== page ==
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Label Set Operations (LaSO) Networks for Multi-Label Few-Shot Learning

As we scale AI and machine learning to work on a broader set of tasks for enterprise and industry applications, it is imperative to learn more from less. Data augmentation is one important tool, especially in situations where there isn’t enough training data, that improves learning by synthesizing new training samples automatically. Such is the case for few-shot learning, where only one or very few samples are available per category. Most prior work on few-shot classification for images investigates the ‘single label’ scenario, where every training image contains only a single object and hence has a single category label. However, a more challenging and realistic scenario is multi-label, few-shot image classification where training data has a small number of samples, and images have more than one label, which has not been explored extensively in prior work.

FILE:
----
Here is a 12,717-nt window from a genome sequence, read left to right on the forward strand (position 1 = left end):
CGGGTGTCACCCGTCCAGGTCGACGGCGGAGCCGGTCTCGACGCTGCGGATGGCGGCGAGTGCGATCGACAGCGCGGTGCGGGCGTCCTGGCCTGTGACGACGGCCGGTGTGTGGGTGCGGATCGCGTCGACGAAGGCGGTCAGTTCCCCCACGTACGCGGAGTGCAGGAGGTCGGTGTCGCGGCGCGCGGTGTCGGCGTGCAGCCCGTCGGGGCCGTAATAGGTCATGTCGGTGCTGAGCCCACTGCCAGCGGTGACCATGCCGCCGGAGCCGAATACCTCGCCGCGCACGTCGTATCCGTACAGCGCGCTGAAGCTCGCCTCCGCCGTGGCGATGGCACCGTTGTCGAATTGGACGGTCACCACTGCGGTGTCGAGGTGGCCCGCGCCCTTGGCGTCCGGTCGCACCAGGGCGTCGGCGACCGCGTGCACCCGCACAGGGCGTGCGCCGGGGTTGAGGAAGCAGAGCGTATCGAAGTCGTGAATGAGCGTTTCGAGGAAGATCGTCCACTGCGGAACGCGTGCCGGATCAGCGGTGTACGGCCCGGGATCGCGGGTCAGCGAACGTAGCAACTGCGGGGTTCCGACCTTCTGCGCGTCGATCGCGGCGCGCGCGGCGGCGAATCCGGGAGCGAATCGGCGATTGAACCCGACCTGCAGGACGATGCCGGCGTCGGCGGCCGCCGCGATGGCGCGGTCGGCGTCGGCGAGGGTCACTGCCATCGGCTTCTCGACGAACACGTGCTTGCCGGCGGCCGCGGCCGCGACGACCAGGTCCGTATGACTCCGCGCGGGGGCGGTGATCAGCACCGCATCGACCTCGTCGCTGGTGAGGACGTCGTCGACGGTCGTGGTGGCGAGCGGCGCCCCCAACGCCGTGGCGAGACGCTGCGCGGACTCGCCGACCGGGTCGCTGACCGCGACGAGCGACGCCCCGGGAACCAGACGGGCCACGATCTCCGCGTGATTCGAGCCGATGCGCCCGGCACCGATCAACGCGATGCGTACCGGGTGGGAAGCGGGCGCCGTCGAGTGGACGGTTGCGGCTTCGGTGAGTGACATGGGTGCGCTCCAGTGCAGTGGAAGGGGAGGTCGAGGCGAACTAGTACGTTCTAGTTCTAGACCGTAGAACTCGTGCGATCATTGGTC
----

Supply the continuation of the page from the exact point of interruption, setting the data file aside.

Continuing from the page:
In order to advance this topic, we investigate multi-label, few-shot image classification in our paper presented at IEEE Conference on Computer Vision and Pattern Recognition (CVPR 2019) in June 2019. The paper, titled “LaSO: Label-Set Operations networks for multi-label few-shot learning,” proposes a new method to train deep neural networks by combining pairs of image samples with certain sets of labels to synthesize new samples with ‘merged’ labels. As an example, consider the two images in Figure 1, one depicting ‘a person walking a sheep and a dog’ and another depicting ‘a person holding a dog and a cat’. The labels of the first image are ‘person,’ ‘sheep,’ and ‘dog,’ and the second are ‘person,’ ‘dog,’ and ‘cat.’ Given these two images, the LaSO networks synthesize novel training samples corresponding to operations that perform union, intersection and subtraction of labels. The ‘union’ produces a sample labeled ‘person,’ ‘dog,’ ’cat,’ and ‘sheep,’ while ‘intersection’ and ‘subtraction’ produce samples labeled ‘person,’ ‘dog,’ and ‘sheep’ alone, respectively. The LaSO networks operate directly in the feature space learned by a deep neural network.”

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